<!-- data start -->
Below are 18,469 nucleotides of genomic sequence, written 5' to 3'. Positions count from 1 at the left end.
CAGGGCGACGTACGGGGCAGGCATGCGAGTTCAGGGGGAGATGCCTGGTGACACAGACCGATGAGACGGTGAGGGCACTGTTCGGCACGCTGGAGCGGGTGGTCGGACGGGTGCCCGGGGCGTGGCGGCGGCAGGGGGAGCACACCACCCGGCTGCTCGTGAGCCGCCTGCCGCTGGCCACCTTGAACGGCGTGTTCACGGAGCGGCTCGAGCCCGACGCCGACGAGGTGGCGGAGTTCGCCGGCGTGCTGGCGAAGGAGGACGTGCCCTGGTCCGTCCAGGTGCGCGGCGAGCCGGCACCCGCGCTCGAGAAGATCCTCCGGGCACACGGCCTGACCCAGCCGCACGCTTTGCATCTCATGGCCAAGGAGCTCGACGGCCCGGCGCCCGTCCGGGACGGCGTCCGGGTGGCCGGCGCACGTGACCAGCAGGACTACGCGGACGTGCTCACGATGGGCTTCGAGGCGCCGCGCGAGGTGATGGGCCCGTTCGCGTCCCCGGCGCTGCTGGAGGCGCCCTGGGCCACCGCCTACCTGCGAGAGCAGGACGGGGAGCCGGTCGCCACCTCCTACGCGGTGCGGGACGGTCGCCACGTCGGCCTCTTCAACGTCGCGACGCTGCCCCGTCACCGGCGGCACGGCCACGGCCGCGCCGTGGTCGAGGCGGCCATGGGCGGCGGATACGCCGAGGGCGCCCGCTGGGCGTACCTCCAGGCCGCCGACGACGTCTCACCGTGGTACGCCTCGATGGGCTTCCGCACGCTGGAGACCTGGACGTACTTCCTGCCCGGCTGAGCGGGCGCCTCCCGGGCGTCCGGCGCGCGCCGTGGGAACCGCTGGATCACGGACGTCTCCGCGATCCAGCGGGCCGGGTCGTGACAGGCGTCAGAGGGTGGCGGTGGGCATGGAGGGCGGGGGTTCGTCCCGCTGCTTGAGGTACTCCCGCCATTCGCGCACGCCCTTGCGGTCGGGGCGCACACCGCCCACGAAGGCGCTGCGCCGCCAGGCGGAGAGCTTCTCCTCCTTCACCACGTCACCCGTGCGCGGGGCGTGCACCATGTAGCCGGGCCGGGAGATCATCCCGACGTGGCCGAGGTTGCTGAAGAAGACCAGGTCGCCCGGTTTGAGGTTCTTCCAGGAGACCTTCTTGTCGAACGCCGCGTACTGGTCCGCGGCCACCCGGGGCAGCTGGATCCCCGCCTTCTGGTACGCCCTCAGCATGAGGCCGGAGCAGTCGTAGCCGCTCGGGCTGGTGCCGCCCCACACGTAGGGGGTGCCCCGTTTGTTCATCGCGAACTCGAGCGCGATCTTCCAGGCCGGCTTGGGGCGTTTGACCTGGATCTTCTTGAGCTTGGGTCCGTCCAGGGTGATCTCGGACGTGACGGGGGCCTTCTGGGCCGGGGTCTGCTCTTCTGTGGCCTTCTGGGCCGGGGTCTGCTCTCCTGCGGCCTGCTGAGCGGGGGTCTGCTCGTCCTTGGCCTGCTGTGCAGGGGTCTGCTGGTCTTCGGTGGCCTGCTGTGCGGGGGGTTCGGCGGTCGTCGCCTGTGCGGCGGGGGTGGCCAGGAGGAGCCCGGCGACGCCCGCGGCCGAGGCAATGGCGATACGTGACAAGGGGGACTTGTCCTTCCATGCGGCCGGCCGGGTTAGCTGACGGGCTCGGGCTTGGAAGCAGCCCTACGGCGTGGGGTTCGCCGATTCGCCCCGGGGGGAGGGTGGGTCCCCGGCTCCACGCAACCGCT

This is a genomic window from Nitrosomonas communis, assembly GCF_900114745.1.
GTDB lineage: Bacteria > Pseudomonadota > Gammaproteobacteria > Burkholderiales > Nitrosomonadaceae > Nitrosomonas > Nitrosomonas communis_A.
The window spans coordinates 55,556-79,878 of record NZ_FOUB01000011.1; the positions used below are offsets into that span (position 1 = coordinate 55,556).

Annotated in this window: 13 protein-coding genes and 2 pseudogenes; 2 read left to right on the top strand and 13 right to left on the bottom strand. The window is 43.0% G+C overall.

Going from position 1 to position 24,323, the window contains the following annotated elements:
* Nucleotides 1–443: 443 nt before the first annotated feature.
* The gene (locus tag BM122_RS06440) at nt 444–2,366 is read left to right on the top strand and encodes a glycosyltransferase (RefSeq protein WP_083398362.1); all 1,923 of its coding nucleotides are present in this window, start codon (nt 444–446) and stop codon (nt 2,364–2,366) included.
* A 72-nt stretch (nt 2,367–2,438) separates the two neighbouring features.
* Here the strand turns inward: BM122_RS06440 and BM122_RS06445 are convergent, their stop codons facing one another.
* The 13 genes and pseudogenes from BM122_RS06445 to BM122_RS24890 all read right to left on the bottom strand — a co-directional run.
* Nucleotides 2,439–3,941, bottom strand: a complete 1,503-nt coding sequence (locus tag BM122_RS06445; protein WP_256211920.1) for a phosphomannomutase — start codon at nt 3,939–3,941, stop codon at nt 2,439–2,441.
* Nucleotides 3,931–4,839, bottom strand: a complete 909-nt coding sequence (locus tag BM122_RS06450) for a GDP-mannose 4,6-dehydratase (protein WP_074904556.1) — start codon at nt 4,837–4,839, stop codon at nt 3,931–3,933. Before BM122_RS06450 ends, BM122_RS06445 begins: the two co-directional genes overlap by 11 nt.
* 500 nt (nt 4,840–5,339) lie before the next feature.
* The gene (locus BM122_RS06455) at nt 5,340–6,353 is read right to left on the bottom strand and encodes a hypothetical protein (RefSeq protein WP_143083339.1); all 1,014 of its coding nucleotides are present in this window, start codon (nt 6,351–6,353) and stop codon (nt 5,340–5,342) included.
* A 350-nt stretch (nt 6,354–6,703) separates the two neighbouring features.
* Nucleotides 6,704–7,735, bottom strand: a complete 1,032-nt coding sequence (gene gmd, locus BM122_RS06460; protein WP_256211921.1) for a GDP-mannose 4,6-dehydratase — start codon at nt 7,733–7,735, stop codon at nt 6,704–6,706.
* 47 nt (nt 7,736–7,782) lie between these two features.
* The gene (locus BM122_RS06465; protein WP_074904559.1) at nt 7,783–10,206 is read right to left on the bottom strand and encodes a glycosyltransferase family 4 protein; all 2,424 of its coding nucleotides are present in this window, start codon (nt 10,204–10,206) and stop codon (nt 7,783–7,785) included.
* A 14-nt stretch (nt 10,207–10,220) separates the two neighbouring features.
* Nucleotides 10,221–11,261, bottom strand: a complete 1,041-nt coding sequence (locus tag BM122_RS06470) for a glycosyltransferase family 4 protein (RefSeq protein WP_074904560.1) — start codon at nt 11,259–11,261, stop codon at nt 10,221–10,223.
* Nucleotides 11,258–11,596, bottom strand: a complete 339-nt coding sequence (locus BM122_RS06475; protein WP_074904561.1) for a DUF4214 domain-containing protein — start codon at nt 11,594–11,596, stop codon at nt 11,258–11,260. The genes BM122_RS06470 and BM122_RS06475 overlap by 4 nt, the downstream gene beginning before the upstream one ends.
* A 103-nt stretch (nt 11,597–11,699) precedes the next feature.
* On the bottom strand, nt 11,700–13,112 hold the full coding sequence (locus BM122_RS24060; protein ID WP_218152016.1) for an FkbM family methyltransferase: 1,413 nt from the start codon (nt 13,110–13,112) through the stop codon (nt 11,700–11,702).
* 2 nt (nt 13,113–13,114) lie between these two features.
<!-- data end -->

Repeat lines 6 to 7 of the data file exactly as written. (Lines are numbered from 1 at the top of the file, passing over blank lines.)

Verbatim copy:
Annotated in this window: 13 protein-coding genes and 2 pseudogenes; 2 read left to right on the top strand and 13 right to left on the bottom strand. The window is 43.0% G+C overall.

Going from position 1 to position 24,323, the window contains the following annotated elements: